The judge came up to me and angrily told me to “let those ears down!”  Of course I complied immediately.  He hissed at me that this was insulting to him, suggesting I didn’t believe he could properly judge the head without this help.  I apologized but mentioned that I’ve been ASKED to do this by a number of judges, and thanked for it in other classes when I did it unasked.  One judge even picked up the ears himself and tried to position my hands to hold them the way he wanted them.  I’ve had a judge lean forward and lift the ears from the front in a kind of parody of a crop.

I think we in the US are still muddling along when it comes to properly judging natural-eared Danes.  We have no precedents and no general exhibition rules that everyone abides by. I’ve seen some people leave the ears down; I’ve seen others do as I do and pick them up for some of the exam or in the lineup.

If I haven’t shown to a judge, I don’t usually have any idea how they’d like to view my dog (though I always allow them a front and side view with Kunga’s ears down: I’m proud of his excellent ear set).  Maybe it’s time to reach some consensus on handling rules.  I’d be in favor of having the judge request an “ears up” specifically if they want that.  I’m sorry to have offended the judge this weekend, but I don’t think he considered the quandry that handlers like me are in: ears up or down?  We can never tell what would be preferred.  As usual, Kunga doesn’t care as long as he gets the bait and a big hug after the class.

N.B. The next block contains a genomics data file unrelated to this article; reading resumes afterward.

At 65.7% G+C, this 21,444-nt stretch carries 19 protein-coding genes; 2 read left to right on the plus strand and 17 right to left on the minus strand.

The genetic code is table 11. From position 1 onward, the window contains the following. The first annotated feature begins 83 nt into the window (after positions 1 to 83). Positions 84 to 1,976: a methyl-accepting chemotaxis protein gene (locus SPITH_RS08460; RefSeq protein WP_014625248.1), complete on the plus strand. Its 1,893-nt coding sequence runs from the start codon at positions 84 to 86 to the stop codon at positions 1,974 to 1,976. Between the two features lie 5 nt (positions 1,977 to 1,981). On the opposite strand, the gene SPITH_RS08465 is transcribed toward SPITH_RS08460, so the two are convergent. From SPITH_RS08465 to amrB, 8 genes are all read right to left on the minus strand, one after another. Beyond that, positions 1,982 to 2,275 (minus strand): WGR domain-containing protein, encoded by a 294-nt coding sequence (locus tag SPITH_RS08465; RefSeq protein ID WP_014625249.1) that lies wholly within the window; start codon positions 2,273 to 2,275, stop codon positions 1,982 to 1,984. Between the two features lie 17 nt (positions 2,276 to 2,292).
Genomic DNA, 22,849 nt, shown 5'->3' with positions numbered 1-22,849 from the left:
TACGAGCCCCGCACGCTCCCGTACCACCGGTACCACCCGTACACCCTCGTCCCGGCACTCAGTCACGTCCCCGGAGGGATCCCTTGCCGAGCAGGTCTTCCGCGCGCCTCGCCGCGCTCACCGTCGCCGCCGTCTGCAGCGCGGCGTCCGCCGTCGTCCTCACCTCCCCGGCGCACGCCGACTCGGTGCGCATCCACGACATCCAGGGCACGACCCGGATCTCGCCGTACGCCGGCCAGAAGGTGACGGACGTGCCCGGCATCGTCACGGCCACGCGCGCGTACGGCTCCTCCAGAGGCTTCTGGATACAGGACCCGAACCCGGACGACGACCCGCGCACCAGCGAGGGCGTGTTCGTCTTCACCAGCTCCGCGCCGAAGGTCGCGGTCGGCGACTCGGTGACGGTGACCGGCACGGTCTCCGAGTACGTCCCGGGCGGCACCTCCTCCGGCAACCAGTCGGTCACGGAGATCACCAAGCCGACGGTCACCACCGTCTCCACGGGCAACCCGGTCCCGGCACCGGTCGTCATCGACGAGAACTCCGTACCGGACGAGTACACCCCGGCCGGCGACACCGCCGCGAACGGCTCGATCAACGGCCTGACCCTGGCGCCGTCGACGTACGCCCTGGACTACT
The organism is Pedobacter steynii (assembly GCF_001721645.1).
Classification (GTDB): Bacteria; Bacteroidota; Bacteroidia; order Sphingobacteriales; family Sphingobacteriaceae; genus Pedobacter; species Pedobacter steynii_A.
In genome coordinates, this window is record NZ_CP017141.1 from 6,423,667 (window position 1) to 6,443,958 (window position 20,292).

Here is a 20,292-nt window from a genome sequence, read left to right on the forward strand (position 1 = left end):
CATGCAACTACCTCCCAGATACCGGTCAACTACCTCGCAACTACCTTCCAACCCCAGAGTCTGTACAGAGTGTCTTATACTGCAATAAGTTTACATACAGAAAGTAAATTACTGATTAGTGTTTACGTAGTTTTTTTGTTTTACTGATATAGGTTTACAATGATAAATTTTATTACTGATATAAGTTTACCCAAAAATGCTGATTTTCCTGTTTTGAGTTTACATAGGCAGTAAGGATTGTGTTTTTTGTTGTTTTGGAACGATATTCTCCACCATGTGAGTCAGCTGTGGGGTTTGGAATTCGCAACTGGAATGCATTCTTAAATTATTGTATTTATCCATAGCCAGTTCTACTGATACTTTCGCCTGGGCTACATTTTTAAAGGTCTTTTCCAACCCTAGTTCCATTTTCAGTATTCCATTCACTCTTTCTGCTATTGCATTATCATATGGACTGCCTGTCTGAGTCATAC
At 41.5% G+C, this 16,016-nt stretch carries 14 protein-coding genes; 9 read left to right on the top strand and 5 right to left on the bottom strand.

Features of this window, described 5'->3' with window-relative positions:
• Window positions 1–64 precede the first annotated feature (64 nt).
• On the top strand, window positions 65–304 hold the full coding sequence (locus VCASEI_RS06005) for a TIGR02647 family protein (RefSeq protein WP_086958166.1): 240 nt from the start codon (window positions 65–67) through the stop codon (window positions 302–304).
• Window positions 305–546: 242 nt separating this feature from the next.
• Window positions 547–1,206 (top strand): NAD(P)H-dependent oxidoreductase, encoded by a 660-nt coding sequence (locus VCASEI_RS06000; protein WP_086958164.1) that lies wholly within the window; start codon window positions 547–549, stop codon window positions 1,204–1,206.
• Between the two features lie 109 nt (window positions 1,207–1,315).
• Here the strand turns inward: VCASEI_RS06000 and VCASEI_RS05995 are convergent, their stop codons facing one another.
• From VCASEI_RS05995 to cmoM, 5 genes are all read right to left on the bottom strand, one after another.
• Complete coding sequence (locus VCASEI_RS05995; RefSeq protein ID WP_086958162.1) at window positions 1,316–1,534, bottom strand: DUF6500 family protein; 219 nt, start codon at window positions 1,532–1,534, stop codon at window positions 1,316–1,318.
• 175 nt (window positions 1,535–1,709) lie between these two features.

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Sit

When Kunga was a little guy, I taught him to “sit” on command.  Then I got involved in the show world and discovered that there is one school of thought that show dogs should NOT learn “sit.”

The theory behind this is sound, and I’ve seen it in action: the young dog in the ring doesn’t really understand what’s going on or what his handler is asking of him, so he performs the only trick he remembers really well: sit.  Oops.  Failure to stand on examination can get your dog tossed out of the ring, or “excused.”  I can see where this is a problem.

The substitute “stand” command is supposed to get your show dog to stand still.  This should be sufficient in most situations to keep your dog from getting in trouble outside the ring if you just need him to freeze.  I use it consistently with Kunga and he’s almost forgotten “sit” as a result.  (My non-show Bloodhound has “sit” burned into her brain and does well with it generally.)